Nature TV Poster Image




Stunning glimpses of our natural world.

What parents need to know

Positive messages

The series never fails to ask important questions about our natural world and the challenges our planet and its inhabitants face.

Positive role models

The show uses nature to promote curiosity and conservationism.

Violence & scariness

Varies widely, from none to graphic violence of animals being slaughtered.

Sexy stuff

Varies; one episode showed gorillas mating.

Not applicable
Not applicable
Drinking, drugs, & smoking
Not applicable

Parents Need to Know

Parents need to know that some of the widely varying content on Nature may not be suitable for small children, including images of animals being killed and catastrophic natural disasters. Programs can, however, be easily pre-screened by logging on to the show's Web site. Regular viewers will come away with a sense of the great diversity of the natural world and why it's important to protect it.

What's the story?

NATURE is one of PBS' longest-running series for good reason. Unlike other PBS science series, Nature focuses not on inventions or innovations but on the natural world itself, inviting viewers to travel all over the world with scientists and filmmakers. Subject areas including biology, geology, and meteorology are explored via beautifully filmed documentaries shot in locations most of us will never see. In presenting a comprehensive look at its subjects, Nature highlights the positive (animals' family and community life) but doesn't shy away from the ugly. Graphic images of animals being slaughtered can crop up.

Is it any good?


This series covers an amazing variety of topics that are fascinating, beautiful, scary, and sometimes just downright cute. While most episodes have some sort of message, it's never heavy-handed and it's always interesting, usually reinforcing the need for conservation. If you're looking for a series to enjoy along with your children, Nature is waiting for you ... and you don't need cable (or an airline ticket) to see it. But because of its occasionally graphic realism, parents may want to pre-screen episodes to make sure they're appropriate for their kids.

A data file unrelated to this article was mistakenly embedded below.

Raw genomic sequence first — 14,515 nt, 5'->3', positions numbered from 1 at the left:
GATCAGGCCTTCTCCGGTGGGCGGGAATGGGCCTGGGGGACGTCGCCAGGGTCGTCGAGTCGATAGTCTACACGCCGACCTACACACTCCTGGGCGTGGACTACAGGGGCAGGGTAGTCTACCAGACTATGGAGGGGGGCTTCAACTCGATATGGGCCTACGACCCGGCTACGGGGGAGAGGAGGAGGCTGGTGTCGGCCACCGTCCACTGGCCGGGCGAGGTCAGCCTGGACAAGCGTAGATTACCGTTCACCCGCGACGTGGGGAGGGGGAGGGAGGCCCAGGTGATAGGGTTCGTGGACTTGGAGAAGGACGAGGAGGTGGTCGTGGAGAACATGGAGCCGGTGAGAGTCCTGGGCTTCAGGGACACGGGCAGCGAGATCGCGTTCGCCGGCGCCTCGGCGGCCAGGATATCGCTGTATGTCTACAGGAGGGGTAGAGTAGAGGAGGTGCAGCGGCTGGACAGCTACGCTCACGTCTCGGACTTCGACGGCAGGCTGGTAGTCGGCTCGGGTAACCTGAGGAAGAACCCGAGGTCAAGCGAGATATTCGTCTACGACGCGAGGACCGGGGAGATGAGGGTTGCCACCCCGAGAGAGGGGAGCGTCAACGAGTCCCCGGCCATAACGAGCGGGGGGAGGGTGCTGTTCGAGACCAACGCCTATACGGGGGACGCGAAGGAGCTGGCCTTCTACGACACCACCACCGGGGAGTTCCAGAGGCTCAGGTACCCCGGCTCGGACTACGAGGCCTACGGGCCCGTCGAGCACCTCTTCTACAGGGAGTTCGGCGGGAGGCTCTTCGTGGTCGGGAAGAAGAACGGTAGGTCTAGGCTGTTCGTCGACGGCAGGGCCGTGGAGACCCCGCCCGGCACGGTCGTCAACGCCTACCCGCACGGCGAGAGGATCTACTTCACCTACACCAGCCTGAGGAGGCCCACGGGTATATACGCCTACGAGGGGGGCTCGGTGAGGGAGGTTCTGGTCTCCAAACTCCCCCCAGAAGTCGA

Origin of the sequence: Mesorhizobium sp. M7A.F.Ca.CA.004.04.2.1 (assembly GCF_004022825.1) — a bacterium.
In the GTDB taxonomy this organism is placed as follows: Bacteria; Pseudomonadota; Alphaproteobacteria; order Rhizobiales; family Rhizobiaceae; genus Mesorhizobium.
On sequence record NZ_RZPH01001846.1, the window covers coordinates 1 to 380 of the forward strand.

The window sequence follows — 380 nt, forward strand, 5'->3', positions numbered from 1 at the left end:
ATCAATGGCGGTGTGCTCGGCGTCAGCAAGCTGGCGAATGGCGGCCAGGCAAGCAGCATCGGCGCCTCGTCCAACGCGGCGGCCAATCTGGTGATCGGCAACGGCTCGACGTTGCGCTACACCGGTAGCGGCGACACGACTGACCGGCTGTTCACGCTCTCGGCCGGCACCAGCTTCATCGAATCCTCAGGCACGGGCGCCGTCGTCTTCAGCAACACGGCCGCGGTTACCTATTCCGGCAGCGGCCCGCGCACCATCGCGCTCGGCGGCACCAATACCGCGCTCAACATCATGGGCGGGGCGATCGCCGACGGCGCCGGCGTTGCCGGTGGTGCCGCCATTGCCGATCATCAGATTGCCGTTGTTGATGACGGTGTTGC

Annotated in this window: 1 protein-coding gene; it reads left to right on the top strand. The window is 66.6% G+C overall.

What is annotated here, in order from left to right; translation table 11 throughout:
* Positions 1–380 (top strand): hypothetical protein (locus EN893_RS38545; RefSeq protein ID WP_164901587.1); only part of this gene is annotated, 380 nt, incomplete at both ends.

Families can talk about...

  • Families can talk about a wide variety of issues on Nature. Why should you care about global issues like loss of wildlife habitat, global warming, and pollution?

  • Is there a need for conservation and protection of certain species? Why are some species endangered? How close is our connection to nature, and why does that matter? What does "conservation" mean?

  • What can you do in your own community to protect wildlife? 

  • How does Nature promote curiosity? Why is this an important character strength?

TV details

Premiere date:October 10, 1982
Cast:George Page
Topics:Wild animals
Character strengths:Curiosity
TV rating:TV-PG
Available on:DVD, Streaming

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Teen, 13 years old Written byKatGirl94 April 9, 2008

Very informative!

I like this show because it teaches about animals, but they add an element of comedy to the show. It is fun to watch - my brother LOVES it. My whole family does! This show has brought us together, distracted us from our problems, and allowed us to just enjoy something we do together - without us getting bored and start fighting. THUMBS UP!
Teen, 14 years old Written bysandi96 February 23, 2011
seriously, i used to love this show even when i was 4 years old. Its the real world and that cannot be left unaddressed. Instead of pain or scariness i saw in dead animals, I was fascinated. How did they die? Where do they come from? What brought them here? These are the kind of questions a scientist would ask. My dad was very helpful and helped me come up with hypothesizes to answer those questions. And although as a teen I love the online world, I have and will never stop being fascinated by animals.
What other families should know
Too much violence
Educational value
Kid, 11 years old April 9, 2008